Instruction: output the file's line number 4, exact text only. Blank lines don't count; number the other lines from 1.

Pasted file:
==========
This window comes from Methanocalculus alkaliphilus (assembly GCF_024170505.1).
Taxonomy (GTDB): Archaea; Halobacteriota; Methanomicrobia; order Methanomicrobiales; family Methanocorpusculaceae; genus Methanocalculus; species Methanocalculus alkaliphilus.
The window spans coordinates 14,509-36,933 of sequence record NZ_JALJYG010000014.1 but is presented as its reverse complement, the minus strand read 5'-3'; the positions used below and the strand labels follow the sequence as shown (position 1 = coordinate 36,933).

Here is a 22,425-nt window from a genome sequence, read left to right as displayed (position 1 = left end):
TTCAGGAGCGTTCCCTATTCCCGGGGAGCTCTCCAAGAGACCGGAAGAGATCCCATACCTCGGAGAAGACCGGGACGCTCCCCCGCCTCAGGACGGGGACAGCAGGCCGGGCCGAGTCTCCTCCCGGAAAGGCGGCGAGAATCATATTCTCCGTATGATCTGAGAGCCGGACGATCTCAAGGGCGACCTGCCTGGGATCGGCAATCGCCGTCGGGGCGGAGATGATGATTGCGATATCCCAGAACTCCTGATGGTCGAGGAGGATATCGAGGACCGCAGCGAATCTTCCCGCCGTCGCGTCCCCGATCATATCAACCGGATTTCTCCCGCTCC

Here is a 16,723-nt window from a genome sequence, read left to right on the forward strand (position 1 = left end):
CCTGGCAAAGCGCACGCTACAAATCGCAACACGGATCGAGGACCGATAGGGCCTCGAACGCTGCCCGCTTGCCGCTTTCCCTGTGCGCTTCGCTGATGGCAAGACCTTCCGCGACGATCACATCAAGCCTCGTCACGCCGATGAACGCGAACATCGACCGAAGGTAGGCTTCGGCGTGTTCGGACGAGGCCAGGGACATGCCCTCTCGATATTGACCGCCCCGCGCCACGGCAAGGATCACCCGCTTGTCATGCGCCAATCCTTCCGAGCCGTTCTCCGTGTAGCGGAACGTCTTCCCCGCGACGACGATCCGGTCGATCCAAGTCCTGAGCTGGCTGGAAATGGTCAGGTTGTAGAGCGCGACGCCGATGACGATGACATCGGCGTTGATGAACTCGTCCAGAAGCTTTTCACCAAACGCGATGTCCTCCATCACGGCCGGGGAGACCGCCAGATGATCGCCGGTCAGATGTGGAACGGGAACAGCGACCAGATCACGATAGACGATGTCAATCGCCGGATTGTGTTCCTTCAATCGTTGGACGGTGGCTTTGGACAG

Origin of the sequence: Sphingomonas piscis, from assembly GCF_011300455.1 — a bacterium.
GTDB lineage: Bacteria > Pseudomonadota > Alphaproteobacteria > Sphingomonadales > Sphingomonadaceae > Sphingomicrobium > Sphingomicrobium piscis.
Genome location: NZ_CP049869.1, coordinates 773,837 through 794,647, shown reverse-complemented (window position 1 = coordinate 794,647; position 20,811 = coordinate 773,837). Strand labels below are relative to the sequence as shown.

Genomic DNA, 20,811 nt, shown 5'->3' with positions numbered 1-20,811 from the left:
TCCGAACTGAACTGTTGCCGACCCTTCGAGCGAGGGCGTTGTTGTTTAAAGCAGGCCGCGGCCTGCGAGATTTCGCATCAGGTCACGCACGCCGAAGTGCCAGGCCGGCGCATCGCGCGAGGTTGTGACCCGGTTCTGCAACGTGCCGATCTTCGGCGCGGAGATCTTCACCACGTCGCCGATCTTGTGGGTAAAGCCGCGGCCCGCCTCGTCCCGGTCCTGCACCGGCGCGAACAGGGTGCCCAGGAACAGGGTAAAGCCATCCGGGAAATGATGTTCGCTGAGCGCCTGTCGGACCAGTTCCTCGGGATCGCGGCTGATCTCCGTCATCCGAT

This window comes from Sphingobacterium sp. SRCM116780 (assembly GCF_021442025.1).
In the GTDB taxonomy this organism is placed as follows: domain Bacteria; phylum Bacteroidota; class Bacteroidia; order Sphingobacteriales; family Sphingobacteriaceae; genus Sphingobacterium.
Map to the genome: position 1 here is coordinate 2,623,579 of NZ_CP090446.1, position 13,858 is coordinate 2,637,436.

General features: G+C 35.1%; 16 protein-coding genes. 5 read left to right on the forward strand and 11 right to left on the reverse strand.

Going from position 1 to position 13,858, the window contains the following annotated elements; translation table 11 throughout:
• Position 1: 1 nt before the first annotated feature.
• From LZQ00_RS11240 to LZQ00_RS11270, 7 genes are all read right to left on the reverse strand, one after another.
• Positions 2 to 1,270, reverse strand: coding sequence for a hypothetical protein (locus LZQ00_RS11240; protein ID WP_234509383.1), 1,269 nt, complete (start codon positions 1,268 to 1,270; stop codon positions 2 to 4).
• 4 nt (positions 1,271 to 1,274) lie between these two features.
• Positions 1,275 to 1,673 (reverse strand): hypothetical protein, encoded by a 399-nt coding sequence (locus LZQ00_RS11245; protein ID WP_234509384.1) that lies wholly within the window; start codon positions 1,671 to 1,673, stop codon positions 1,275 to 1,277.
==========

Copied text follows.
Here is a 22,425-nt window from a genome sequence, read left to right as displayed (position 1 = left end):